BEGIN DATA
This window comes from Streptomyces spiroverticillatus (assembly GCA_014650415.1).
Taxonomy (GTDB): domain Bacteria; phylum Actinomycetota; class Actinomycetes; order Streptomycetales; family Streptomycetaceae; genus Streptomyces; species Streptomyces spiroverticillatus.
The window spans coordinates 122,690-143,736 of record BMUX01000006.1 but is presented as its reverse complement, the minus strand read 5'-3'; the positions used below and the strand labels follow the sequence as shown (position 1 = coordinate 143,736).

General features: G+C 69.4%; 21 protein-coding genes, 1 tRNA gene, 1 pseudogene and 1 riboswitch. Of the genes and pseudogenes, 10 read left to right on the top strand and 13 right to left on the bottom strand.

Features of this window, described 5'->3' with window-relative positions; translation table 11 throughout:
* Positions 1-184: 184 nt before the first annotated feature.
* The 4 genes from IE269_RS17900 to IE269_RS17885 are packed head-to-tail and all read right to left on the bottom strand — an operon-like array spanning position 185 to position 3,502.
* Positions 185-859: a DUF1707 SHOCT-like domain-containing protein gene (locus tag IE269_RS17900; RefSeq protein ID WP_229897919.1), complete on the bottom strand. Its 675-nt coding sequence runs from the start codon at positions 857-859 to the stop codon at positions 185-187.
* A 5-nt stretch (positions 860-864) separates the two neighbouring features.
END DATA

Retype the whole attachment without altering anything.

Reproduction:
This window comes from Streptomyces spiroverticillatus (assembly GCA_014650415.1).
Taxonomy (GTDB): domain Bacteria; phylum Actinomycetota; class Actinomycetes; order Streptomycetales; family Streptomycetaceae; genus Streptomyces; species Streptomyces spiroverticillatus.
The window spans coordinates 122,690-143,736 of record BMUX01000006.1 but is presented as its reverse complement, the minus strand read 5'-3'; the positions used below and the strand labels follow the sequence as shown (position 1 = coordinate 143,736).

General features: G+C 69.4%; 21 protein-coding genes, 1 tRNA gene, 1 pseudogene and 1 riboswitch. Of the genes and pseudogenes, 10 read left to right on the top strand and 13 right to left on the bottom strand.

Features of this window, described 5'->3' with window-relative positions; translation table 11 throughout:
* Positions 1-184: 184 nt before the first annotated feature.
* The 4 genes from IE269_RS17900 to IE269_RS17885 are packed head-to-tail and all read right to left on the bottom strand — an operon-like array spanning position 185 to position 3,502.
* Positions 185-859: a DUF1707 SHOCT-like domain-containing protein gene (locus tag IE269_RS17900; RefSeq protein ID WP_229897919.1), complete on the bottom strand. Its 675-nt coding sequence runs from the start codon at positions 857-859 to the stop codon at positions 185-187.
* A 5-nt stretch (positions 860-864) separates the two neighbouring features.